★★★★☆Mark Dornford-May won Berlin's Golden Bear in 2005 for U-Carmen, his adaptation of Bizet's opera. He obviously hopes for similar success with his latest venture, Breathe Umphefumlo (2015), which transports Puccini's opera La Boheme from 19th century Paris to a modern-day township in South Africa. Lungelo (Mhlekazi Mosiea) meets Mimi (Busisiwe Ngejane) at university. She's a botany student while he's an aspiring poet and studying to be a journalist. They meet on campus in mid-summer. The students are engaged in preparations for the public holiday commemorating the 16 June massacre of Soweto schoolchildren in 1976. A concert is planned and singer Zoleka (Pauline Malefane) is due to appear.
Any flaws in the script are more than compensated for by Malefane and Mandisi Dyantis' assured musical direction. Mosiea and Ngejane have exceptional voices and the musical standards are superb. Dornford-May uses the acclaimed company Isango Ensemble, who sing in the Xhosa language, and a background of marimbas and steel pans is interwoven into the opera. The end result is simply stunning. It's an inspired choice to reimagine Puccini's opera in Khayelitsha, a township where living standards today are probably on a par with those of the poor in 19th century Paris. South Africa currently has the highest TB incidence in the world and more than 50,000 people die from tuberculosis every year. Breathe Umphefumlo is also beautifully shot. Matthys Mocke's camerawork perfectly contrasts the austere, clinical beauty of the university with the chaos of life outside in the township. This is a courageous and imaginative retelling of a classic tale that is both poignant and entertaining.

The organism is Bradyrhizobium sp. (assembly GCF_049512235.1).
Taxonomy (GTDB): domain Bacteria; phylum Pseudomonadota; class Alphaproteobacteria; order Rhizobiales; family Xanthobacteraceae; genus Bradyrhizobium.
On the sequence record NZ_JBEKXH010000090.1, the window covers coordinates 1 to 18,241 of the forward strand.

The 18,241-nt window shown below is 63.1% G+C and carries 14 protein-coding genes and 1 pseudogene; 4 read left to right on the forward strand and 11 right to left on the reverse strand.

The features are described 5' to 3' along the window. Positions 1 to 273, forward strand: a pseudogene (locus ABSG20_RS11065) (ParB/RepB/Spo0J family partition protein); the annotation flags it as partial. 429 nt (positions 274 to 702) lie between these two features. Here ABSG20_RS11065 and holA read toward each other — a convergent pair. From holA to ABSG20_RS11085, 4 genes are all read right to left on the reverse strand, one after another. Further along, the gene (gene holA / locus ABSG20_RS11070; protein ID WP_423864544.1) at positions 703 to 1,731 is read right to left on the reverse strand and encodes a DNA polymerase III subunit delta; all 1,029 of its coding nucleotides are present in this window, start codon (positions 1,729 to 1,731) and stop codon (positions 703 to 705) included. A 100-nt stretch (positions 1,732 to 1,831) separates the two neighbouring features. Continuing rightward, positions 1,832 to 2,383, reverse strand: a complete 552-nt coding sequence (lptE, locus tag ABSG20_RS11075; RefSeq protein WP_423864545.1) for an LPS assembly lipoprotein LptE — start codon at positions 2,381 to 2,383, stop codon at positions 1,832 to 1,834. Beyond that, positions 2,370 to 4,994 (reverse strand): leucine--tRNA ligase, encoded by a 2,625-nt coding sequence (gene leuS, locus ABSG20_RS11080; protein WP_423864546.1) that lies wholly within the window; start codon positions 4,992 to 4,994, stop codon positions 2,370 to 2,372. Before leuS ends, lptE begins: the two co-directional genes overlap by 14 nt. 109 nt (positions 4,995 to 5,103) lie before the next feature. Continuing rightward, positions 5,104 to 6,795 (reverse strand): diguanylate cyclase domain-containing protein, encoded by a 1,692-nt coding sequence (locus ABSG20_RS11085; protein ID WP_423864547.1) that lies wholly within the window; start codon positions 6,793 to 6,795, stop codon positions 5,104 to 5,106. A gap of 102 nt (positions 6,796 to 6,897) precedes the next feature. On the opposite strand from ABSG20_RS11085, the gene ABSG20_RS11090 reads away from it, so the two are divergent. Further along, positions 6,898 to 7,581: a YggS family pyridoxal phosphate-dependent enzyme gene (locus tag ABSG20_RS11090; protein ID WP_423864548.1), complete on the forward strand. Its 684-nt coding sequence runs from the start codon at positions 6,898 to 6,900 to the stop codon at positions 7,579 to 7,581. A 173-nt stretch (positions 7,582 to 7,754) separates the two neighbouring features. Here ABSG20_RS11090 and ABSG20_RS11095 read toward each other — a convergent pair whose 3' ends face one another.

The 65th Berlin Film Festival takes place from 5-15 February 2015. For more of our coverage, simply follow this link.